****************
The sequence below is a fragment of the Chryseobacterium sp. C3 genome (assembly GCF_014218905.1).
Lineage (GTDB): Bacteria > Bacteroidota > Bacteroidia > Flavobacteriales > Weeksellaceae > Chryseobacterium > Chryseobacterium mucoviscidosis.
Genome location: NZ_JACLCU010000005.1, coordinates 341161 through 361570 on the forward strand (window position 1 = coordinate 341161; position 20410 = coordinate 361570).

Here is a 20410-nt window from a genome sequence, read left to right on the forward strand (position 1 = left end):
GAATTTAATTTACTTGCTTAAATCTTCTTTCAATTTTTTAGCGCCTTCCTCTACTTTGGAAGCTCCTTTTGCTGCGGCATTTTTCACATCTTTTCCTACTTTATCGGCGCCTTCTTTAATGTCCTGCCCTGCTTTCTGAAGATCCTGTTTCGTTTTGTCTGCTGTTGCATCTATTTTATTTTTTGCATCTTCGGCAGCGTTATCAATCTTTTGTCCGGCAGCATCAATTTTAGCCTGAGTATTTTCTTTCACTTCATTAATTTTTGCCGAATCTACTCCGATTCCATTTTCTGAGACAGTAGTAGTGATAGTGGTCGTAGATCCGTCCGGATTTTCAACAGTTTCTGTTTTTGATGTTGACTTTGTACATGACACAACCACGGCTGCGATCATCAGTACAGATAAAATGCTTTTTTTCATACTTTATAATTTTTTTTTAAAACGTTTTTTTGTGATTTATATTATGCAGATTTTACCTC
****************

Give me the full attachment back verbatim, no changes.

The sequence below is a fragment of the Chryseobacterium sp. C3 genome (assembly GCF_014218905.1).
Lineage (GTDB): Bacteria > Bacteroidota > Bacteroidia > Flavobacteriales > Weeksellaceae > Chryseobacterium > Chryseobacterium mucoviscidosis.
Genome location: NZ_JACLCU010000005.1, coordinates 341161 through 361570 on the forward strand (window position 1 = coordinate 341161; position 20410 = coordinate 361570).

Here is a 20410-nt window from a genome sequence, read left to right on the forward strand (position 1 = left end):
GAATTTAATTTACTTGCTTAAATCTTCTTTCAATTTTTTAGCGCCTTCCTCTACTTTGGAAGCTCCTTTTGCTGCGGCATTTTTCACATCTTTTCCTACTTTATCGGCGCCTTCTTTAATGTCCTGCCCTGCTTTCTGAAGATCCTGTTTCGTTTTGTCTGCTGTTGCATCTATTTTATTTTTTGCATCTTCGGCAGCGTTATCAATCTTTTGTCCGGCAGCATCAATTTTAGCCTGAGTATTTTCTTTCACTTCATTAATTTTTGCCGAATCTACTCCGATTCCATTTTCTGAGACAGTAGTAGTGATAGTGGTCGTAGATCCGTCCGGATTTTCAACAGTTTCTGTTTTTGATGTTGACTTTGTACATGACACAACCACGGCTGCGATCATCAGTACAGATAAAATGCTTTTTTTCATACTTTATAATTTTTTTTTAAAACGTTTTTTTGTGATTTATATTATGCAGATTTTACCTC